Thirteen Days in October When Our President Saved the World

October’s Autumn Leaves – Maine

October 1962

Fifty-five years ago.

John Kennedy was President.

I was thirty-one. I was in the life insurance business.

I didn’t know much about Kennedy or about politics. Nor, as I reflect, did I really care. Philosophic and political thoughts, which led me to law school in 1964, were just beginning to stir in me. At that time, I was into Ayn Rand and her Philosophy for the New Intellectual, a tough philosophy about personal achievement. I hadn’t read Kennedy’s Profiles in Courage, or his While England Slept, or his Nation of Immigrants. I didn’t know about PT 109 or his World War II heroism.

I grew up during the depression in a stout Republican household. Naturally, I voted for Eisenhower in 1952, my senior year at the University of Wisconsin. In the 1960 presidential election, I voted for Eisenhower’s Vice President, Richard Nixon. But, Nixon lost the first presidential television debate and the election to Kennedy.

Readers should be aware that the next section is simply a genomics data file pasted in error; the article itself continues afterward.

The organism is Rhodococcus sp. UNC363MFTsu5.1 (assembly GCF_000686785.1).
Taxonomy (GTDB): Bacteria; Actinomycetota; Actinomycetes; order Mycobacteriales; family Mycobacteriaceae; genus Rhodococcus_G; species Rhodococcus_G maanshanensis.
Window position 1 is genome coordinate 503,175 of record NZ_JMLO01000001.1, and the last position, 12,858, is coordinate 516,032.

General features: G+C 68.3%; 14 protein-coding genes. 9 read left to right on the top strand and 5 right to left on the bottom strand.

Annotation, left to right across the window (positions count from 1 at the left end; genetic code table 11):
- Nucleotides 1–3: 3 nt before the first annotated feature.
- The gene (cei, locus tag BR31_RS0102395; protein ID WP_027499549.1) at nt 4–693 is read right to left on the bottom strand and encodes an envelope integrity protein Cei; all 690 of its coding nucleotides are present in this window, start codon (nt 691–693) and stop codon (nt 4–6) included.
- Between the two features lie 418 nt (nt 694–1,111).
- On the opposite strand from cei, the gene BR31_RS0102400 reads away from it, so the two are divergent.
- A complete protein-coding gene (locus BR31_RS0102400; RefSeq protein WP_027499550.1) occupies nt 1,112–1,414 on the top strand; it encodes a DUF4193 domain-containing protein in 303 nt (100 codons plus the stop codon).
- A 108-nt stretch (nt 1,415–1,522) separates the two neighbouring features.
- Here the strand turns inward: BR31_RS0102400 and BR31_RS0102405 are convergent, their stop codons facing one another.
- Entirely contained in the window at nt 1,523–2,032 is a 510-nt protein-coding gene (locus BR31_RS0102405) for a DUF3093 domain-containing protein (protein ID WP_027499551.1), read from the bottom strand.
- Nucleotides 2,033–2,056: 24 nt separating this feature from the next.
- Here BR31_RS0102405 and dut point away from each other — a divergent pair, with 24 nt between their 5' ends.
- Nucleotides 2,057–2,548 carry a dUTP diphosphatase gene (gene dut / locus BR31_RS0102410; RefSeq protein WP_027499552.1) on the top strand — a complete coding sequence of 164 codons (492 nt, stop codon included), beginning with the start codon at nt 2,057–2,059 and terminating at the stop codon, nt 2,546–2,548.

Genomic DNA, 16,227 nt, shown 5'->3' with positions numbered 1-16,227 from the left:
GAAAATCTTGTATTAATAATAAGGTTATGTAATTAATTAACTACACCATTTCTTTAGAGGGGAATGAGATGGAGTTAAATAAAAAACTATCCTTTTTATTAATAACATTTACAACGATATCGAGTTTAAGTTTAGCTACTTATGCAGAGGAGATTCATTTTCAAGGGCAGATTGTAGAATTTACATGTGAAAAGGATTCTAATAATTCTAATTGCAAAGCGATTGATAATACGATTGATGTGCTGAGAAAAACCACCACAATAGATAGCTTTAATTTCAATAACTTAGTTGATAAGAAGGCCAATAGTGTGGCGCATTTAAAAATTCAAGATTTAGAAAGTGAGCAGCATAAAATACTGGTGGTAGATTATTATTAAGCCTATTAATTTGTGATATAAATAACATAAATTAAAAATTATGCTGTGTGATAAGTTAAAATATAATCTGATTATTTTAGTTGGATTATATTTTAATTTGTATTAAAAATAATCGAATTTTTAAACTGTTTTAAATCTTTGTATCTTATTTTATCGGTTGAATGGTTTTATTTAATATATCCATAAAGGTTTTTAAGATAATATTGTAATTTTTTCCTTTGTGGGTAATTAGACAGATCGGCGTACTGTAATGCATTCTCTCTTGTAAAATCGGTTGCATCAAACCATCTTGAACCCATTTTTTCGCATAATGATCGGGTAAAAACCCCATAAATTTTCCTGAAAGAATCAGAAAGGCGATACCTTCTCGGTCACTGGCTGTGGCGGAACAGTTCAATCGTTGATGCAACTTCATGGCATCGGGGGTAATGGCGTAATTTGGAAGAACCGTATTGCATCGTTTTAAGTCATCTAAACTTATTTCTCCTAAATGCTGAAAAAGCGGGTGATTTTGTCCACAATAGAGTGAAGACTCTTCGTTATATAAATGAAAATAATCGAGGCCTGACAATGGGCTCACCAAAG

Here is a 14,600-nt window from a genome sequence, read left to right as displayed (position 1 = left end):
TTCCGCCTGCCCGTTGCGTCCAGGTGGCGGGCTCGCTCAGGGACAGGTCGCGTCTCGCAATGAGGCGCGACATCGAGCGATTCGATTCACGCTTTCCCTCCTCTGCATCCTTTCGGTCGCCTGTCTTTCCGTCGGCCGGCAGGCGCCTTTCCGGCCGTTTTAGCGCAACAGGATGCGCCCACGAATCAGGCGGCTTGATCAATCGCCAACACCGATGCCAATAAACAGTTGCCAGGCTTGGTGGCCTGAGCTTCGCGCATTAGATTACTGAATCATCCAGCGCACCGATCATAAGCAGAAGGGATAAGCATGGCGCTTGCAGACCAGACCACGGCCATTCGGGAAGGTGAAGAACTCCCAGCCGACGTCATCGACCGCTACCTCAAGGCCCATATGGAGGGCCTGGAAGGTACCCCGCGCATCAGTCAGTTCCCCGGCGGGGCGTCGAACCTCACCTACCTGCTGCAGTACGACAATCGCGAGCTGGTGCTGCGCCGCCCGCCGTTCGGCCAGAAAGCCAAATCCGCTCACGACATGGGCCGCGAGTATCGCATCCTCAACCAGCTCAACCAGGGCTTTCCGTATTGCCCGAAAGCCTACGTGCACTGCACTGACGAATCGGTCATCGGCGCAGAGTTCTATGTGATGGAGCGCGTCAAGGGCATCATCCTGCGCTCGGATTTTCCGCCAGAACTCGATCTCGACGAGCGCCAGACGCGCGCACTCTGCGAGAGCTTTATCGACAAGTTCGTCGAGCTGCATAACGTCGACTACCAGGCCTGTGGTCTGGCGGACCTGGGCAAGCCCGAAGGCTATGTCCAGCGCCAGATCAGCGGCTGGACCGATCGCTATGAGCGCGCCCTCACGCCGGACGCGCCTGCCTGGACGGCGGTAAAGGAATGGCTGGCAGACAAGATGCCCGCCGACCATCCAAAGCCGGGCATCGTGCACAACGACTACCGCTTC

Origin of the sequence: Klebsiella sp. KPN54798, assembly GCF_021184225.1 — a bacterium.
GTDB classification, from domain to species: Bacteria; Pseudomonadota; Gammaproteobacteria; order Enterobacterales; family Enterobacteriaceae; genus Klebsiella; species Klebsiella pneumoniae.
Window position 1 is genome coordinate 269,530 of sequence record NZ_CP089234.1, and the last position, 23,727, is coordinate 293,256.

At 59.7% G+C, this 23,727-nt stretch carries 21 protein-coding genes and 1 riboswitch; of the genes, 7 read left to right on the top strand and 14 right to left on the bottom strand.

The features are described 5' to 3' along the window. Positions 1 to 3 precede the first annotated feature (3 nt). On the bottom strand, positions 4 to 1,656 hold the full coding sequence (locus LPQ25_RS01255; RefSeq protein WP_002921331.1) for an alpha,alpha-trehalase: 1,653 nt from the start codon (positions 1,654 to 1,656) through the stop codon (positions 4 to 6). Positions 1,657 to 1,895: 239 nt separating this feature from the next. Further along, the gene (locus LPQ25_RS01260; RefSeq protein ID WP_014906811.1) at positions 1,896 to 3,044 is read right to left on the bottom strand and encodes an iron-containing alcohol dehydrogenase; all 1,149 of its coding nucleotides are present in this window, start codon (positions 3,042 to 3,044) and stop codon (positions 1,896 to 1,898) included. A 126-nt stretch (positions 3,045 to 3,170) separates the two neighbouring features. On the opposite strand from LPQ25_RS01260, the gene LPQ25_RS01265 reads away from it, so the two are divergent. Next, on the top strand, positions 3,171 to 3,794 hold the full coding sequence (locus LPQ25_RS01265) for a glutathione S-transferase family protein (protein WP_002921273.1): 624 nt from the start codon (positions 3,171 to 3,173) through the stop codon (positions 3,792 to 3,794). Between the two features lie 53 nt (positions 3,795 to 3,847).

So, it isn’t surprising that in October 1962, Jack, my insurance partner, and I were totally into “business” as we motored to Winter Haven, Florida, to persuade a young doctor to buy a hefty amount of life insurance.

I remember that the doctor was scared, really scared.

The cold war was getting hot. Russia didn’t like America’s missile build-up in Italy and Turkey. Khrushchev, bent on catching up to the United States’s nuclear missile arsenal, boasted Russia was now building missiles fast, like making “sausages.” There were news stories circulating that Russia was helping Cuba build up its defenses against a future American attack. Castro was incensed about America’s 1961 Bay of Pigs invasion, America’s failed attempt to overthrow his government – a plot designed by Eisenhower’s Vice President and the CIA, but implemented without too much thought by Eisenhower’s successor, Kennedy, upon advice of his military commanders.

There were also rumors that Cuba and Russia may have had more than “defense” on their minds: rumors that Castro wanted retaliation; rumors that Castro was conniving with Russia to make Cuba, ninety nautical miles south of Florida, a nuclear stronghold. Disaster in Winter Haven was but five minutes from a Cuban missile launch.